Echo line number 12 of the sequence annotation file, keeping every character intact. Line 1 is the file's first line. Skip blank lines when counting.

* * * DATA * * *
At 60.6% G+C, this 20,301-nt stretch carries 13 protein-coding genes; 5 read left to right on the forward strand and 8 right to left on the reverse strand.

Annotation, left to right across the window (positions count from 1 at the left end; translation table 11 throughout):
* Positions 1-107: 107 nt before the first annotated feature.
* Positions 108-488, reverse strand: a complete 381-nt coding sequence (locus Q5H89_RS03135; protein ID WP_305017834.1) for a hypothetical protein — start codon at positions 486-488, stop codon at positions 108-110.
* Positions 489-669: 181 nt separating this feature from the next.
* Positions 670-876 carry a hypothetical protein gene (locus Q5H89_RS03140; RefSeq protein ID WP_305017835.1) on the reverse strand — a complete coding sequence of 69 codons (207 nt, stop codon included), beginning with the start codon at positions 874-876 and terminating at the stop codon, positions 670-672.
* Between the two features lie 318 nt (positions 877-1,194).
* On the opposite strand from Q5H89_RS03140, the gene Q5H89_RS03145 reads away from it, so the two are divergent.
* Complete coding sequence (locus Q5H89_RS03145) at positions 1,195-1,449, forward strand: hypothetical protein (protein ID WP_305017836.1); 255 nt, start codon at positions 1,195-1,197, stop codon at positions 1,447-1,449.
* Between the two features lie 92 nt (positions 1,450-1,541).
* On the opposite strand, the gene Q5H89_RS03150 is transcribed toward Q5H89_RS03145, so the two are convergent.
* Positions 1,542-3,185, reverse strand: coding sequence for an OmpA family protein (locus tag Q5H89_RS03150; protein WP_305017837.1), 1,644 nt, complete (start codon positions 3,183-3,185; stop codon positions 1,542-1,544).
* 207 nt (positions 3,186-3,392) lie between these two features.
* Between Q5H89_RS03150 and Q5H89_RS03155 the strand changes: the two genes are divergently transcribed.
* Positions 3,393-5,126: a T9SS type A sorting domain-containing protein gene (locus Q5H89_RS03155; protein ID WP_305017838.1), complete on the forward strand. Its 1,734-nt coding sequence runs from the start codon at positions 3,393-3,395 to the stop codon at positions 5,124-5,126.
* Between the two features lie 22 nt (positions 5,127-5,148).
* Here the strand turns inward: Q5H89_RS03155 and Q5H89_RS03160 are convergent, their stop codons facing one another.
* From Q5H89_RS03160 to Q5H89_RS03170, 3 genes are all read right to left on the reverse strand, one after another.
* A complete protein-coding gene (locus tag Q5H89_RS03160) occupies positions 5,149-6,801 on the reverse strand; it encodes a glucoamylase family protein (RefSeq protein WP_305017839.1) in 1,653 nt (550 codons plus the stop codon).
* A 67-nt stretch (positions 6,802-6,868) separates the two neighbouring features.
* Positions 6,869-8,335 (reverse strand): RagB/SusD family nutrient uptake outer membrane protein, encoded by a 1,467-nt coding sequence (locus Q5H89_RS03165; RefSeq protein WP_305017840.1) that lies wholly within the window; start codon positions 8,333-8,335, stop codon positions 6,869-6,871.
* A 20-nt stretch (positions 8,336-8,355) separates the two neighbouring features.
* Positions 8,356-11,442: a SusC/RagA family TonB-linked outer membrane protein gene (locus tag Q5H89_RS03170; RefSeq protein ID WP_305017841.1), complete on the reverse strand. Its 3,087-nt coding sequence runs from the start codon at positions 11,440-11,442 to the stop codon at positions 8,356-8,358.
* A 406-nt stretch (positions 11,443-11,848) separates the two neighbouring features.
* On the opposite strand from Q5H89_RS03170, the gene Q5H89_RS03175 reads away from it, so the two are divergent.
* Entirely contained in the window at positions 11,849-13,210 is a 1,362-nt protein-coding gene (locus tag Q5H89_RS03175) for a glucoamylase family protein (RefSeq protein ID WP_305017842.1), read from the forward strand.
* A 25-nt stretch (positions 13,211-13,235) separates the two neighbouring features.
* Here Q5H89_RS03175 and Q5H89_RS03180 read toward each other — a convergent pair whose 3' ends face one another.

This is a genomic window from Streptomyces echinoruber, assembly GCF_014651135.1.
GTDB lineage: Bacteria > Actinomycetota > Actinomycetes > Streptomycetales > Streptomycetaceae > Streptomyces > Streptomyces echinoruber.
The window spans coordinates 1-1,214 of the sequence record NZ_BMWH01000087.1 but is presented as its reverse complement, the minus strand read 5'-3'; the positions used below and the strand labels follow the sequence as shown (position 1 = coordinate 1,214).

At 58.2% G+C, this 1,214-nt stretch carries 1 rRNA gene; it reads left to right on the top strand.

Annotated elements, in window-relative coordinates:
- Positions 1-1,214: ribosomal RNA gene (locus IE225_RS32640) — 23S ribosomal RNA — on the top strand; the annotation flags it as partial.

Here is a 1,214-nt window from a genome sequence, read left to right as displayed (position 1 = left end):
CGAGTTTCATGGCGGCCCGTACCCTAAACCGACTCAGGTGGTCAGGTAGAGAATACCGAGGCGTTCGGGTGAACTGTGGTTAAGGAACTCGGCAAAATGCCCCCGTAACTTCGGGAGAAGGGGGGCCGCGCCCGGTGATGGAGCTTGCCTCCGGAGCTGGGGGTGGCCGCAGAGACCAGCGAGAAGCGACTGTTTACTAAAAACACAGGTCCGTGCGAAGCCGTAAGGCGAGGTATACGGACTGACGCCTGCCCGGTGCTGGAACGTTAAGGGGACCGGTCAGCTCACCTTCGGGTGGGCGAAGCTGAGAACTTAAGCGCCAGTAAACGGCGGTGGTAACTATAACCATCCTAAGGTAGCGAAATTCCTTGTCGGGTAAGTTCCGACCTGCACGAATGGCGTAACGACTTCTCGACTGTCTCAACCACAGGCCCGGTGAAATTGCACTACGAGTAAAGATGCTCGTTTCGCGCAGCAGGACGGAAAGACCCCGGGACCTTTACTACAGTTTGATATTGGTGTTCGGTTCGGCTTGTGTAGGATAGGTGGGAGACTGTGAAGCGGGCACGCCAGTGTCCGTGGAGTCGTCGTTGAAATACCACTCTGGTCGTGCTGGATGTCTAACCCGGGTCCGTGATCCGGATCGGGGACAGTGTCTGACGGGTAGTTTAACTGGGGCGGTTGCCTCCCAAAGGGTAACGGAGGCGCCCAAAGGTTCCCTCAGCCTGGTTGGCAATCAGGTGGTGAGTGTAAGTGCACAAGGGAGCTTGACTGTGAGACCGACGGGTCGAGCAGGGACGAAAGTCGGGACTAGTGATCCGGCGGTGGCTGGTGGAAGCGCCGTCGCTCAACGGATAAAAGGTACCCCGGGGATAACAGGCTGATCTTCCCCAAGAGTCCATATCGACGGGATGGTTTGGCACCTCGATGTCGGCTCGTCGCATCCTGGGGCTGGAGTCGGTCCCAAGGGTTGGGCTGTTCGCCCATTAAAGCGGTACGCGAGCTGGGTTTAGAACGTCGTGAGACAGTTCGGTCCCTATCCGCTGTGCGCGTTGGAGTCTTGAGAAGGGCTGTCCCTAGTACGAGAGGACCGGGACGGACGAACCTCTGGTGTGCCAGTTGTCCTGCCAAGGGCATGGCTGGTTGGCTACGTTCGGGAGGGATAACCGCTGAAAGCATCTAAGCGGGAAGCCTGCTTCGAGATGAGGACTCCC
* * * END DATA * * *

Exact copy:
* Positions 1,542-3,185, reverse strand: coding sequence for an OmpA family protein (locus tag Q5H89_RS03150; protein WP_305017837.1), 1,644 nt, complete (start codon positions 3,183-3,185; stop codon positions 1,542-1,544).